Although the U.S. was the first country in the world to call for a regularly-scheduled census, (the first U.S. census was in 1790) it was not the first to call for a census. The first official recorded census was called for by William the Conqueror shortly after his successful invasion of Britain in 1066. His main purpose was to keep track of all the people in his new domain, including all the property they owned. The property of any person considered an "enemy of the state" was confiscated and distributed as gifts among William's entourage. At the very least, those records were used to determine just how much tax or "contributions" each person would provide to the state. This list, which constitutes a book, became known as the Doomsday Book.
As noted above, the first U.S. census was held in 1790 and a new census is conducted every 10 years. Under current law, each census becomes full public record after 70 years. So in the year 2000, the 1930 census became available for research.
These records are normally bound as one book for each state, and the information in them can be reviewed at most genealogical and historical libraries, often on microfilm or microfiche.
There is a "Heads of Families" index to the 1790 census, and it includes Virginia. These records were extracted from Virginia Counties Tax Lists for 1785 through 1787.
Most local genealogical and historical societies and libraries have copies of census records for their area. Also, state groups usually maintain copies. Of course, the National Archives and Records Administration (NARA) maintains most of the originals and has microfilm copies available. You can access these microfilms through the Regional Repositories for Federal Archives located throughout the country. Some internet sites also offer access to U.S. Census records, for a fee; although free access may be available through your local library or Family History Center.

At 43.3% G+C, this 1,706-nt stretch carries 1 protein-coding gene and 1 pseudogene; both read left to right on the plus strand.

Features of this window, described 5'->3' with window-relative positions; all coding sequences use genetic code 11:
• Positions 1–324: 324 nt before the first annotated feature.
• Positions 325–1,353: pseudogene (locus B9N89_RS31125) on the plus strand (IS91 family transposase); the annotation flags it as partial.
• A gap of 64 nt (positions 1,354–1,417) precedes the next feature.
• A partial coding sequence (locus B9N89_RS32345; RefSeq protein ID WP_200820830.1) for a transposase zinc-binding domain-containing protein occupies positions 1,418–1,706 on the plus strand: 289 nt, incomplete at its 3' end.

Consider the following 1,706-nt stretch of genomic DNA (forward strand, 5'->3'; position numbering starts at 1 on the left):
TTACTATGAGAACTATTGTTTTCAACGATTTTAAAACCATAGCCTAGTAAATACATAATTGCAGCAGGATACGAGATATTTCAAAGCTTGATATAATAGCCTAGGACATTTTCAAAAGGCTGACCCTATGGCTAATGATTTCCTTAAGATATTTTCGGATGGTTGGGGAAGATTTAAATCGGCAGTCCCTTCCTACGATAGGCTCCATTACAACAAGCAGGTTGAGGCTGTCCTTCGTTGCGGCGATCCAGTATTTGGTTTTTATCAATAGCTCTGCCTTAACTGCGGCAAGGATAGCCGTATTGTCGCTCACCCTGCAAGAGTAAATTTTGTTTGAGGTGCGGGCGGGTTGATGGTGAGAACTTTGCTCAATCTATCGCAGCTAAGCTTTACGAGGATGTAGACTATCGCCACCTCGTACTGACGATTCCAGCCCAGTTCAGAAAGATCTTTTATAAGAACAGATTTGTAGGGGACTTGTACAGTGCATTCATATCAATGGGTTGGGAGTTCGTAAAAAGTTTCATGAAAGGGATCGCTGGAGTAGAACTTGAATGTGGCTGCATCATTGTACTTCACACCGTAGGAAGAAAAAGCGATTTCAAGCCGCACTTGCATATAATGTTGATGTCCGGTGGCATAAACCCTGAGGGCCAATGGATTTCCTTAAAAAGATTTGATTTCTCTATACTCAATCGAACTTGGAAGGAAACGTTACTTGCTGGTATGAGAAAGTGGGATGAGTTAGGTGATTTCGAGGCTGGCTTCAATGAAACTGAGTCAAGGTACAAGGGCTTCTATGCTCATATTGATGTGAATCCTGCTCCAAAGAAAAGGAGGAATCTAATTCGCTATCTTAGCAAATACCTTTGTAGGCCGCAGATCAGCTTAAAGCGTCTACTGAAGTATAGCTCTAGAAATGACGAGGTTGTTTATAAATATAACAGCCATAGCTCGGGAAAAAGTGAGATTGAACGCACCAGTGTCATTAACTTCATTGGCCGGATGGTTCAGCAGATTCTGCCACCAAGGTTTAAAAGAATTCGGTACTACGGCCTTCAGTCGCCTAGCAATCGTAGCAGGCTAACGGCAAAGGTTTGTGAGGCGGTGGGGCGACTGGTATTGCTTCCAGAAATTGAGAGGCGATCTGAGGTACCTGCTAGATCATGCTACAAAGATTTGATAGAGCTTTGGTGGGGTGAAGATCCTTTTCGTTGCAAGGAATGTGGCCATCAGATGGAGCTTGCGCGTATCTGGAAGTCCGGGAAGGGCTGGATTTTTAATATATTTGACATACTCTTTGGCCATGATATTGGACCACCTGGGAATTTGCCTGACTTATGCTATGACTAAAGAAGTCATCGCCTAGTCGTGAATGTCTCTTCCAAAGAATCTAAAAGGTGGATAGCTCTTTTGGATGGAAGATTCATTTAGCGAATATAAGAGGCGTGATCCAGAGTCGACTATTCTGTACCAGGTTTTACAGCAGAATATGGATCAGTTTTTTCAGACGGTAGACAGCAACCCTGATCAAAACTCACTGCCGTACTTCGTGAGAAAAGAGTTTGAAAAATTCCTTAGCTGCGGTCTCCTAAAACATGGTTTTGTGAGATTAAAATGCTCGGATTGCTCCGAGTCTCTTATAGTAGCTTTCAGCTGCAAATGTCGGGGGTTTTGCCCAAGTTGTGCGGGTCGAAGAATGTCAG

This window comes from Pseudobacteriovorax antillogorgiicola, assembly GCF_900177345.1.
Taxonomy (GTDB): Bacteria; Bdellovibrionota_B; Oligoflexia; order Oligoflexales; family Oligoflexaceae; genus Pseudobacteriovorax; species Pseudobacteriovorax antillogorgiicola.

Family History Centers, (genealogy libraries operated by the Church of Jesus Christ of Latter Day Saints) either have, or have access to, all available U.S. Federal and state census records. You do not have to be a member of that church in order to use the centers. Because there are more Family History Centers than there are Federal repositories, you may find it much more convenient and less expensive to use their resources.
The easiest way to begin your search of a particular census is through the census index. The index normally includes every surname found in that index, followed by the county and/or township a person was living in at the time the census was taken. Using the information from the index, you'll know the particular section of the census you need to search for family information. You'll have a key to more places to search for family records and land records. Use the information on a census to help verify data you may already have, but remember, census takers made mistakes, too. The most obvious are spelling errors. Try every conceivable spelling of the surname, especially phonetic.
Once you've found the family you are looking for on actual census image, don't stop there. A major oversight by most beginners is to fail to check the pages before and after the one your ancestor is named on. Often you will find other family members living nearby. Always keep track of everyone in your family's household. That "farm laborer" may turn out to be Cousin Tillie's "future" husband. Also note the surnames of neighbors. Families and friends often migrated together and those friends may show up in your collateral lines.
If you are searching your Native American ancestry, there are some caveats regarding census records. Prior to the reservation period, Indians that lived away from the tribe were often enumerated. Usually the category assigned to race would read "Freeman" on older census sheets and then later, "colored" or "mulatto." There was no category for "Indian." Many researchers who see the term Freeman or colored often, incorrectly, assume their ancestor was black. This is a major problem with more recent Virginia census rolls (1900 to 1930), as even people claiming Indian ancestry were recorded as black on the census. If you can trace your family back to early Colonial times and find various references as either mulatto, or later as white, chances are your ancestor was Indian.
After the forced removals of Indians, many people elected to hide their Indian ancestry or face the loss of all the property they owned. You may find a census on that person where the category of race is marked "w" for white. After the removals, Indians on reservations were not enumerated in the U.S. Federal Census. They are recorded on individual tribal rolls and other types of census data.